Vision statement should be included in the plan to give the executive the sense that you have considered the big picture of the program and its value to the organization.  For example, you might have a following Vision statement: [The organization] will have a compliant, effective and efficient Records and Information Management program. Expand on this statement with bullet points to clarify. As a support the following language may be used: The records program will (i) provide a high degree of information usability for staff; (ii) allow information to flow seamlessly within the organization with only necessary protective borders; etc. Related to the vision statement are the program’s guiding principles. The principles you can expand on are action words about how the program will operate (e.g.: responsive, accurate, consistent, flexible, innovative, collaborative, and safe).

Reviewing Program Execution will set out expectations for what services and products you intend to provide and how those are going to be provided. Depending on your organizational needs, you may want to offer services such as a Records Management Helpdesk and consultative and support offering), and an Information Access and Protection advisory service. Clearly define what the service will include. Don’t forget the products – offer the Records Governance Research and Development (this is policy, procedure, guideline and standards development).

Once products and services are outlined, define the Implementation phases in which the services and governance products will be implemented (since no one can do it all in one year). This might look something like a Baseline Phase (RM applied to record holdings and EDRM software introduced), followed by an Advanced Electronic Integration Phase (developing solutions to implement retention requirements for systems that couldn’t be linked to your EDRMS), and wrap up with the Perimeter Component Completion Phase (address the low impact records issues that couldn’t be completed during the previous phases). Also included in the implementation section should be your sub-plan for communication. The Communication Plan is a key component of change management and without it, the chances of program success are severely reduced. All your various audiences have different needs when it comes to being informed and so your Communication Plan should address what those needs are and how you are going to meet them.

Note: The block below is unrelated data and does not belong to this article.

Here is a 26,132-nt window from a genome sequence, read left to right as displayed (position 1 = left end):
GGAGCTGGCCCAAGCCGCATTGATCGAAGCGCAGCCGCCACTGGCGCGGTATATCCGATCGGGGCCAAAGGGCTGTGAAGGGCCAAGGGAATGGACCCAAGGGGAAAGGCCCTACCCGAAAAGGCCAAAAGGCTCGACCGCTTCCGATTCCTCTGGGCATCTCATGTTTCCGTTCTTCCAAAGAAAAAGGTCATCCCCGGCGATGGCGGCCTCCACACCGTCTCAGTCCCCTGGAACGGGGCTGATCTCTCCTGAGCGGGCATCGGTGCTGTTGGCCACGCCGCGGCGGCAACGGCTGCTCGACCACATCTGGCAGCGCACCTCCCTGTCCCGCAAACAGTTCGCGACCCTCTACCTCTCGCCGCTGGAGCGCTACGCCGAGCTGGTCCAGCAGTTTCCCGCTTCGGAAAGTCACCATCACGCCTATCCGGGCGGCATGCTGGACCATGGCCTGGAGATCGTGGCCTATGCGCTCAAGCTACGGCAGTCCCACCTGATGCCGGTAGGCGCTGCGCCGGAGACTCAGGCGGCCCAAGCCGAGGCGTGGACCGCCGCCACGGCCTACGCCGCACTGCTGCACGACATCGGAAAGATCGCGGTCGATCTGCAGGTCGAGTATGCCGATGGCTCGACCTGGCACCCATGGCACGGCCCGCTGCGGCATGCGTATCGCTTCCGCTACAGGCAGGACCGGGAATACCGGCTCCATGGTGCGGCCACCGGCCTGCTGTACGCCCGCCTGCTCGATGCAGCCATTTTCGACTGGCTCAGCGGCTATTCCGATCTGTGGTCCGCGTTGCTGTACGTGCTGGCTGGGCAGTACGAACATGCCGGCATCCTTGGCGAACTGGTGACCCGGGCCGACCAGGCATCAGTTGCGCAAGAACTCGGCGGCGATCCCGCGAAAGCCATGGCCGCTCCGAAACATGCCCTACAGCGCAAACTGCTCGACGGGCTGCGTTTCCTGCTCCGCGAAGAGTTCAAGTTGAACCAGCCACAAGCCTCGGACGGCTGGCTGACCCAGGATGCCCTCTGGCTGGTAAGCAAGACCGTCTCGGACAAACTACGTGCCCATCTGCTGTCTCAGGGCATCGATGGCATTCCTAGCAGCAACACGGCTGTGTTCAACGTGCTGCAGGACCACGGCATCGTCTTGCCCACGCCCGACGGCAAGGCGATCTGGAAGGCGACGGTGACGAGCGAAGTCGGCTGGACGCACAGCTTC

Rounding out the plan will be sections such as an overview, glossary of terms and any appendices that will support the plan. Make sure the plan covers off all components of the records lifecycle and all the various media types and formats of records that the organization controls.

The plan for a Records Management Program involves many details that may not be covered in a newsletter article. That said, Montaña & Associates has a great deal of experience developing such plans and would be happy to aid in developing a customized plan for your organization.


Steve Neilly, CRM has been a Certified Records Manager (CRM) since 2005. He has experience in a wide variety of industries and has been involved in many aspects of Information Management and Governance, that span the entire Records Management Life-cycle. Steve has conducted work locally, nationally and internationally. Before consulting to both governments and private industry, Steve was a corporate Records Manager and Privacy Officer for 15 years. As an industry veteran, Steve has been a regular speaker at industry events across both Canada and the US.